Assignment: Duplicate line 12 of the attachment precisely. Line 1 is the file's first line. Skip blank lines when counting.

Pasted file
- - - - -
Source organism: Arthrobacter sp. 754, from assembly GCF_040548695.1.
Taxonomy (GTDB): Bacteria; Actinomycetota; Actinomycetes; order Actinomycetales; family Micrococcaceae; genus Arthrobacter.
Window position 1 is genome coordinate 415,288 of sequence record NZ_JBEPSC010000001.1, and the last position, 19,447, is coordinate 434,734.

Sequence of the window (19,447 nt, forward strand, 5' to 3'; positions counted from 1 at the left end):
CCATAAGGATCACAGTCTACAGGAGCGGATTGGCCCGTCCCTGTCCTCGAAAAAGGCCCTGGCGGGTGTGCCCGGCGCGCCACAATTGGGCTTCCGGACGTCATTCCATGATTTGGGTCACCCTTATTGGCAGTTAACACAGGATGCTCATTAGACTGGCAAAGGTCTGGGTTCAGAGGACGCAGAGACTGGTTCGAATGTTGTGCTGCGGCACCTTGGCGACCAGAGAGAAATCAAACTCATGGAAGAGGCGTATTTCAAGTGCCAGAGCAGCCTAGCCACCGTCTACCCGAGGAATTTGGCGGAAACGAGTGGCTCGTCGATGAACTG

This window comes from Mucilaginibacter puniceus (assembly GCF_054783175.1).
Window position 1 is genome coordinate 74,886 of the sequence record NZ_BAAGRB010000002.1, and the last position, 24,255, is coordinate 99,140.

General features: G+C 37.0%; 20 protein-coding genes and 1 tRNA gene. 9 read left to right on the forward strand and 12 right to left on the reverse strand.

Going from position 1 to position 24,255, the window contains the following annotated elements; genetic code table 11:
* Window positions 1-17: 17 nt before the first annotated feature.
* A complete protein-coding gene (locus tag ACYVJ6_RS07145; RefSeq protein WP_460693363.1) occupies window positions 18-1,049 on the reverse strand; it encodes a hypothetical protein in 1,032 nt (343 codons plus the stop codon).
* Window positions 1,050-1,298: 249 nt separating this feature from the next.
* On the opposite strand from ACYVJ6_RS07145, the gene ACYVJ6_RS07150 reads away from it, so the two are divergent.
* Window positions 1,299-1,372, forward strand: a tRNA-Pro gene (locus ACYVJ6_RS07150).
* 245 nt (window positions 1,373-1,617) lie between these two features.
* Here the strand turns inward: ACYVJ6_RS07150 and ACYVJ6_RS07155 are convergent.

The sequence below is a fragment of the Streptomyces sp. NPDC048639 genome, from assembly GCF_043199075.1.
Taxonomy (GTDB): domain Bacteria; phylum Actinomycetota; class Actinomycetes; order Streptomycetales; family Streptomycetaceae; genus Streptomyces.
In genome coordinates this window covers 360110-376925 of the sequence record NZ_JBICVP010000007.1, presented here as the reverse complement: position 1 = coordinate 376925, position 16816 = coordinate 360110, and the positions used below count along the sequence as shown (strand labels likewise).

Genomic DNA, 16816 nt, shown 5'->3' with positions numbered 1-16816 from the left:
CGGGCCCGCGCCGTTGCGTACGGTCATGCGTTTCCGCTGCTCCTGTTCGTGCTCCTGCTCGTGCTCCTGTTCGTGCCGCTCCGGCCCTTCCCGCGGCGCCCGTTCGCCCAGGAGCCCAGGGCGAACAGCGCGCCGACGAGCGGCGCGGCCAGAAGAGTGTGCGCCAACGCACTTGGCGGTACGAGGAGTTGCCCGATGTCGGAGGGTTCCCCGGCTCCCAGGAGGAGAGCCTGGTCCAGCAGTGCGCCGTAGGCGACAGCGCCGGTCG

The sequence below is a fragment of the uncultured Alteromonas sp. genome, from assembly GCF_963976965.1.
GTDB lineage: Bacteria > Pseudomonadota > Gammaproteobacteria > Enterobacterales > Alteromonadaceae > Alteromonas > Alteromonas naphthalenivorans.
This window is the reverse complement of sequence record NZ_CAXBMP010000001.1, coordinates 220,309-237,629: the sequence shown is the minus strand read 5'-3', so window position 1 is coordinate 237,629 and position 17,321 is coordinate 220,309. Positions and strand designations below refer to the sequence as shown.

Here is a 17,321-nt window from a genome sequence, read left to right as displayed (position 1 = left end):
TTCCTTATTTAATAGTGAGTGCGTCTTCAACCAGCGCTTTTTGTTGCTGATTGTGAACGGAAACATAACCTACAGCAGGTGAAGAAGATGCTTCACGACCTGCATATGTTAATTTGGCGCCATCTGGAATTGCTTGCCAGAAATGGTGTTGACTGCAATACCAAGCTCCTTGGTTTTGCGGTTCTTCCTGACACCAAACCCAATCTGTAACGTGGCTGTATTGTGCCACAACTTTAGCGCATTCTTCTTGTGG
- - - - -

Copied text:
* Window positions 1,050-1,298: 249 nt separating this feature from the next.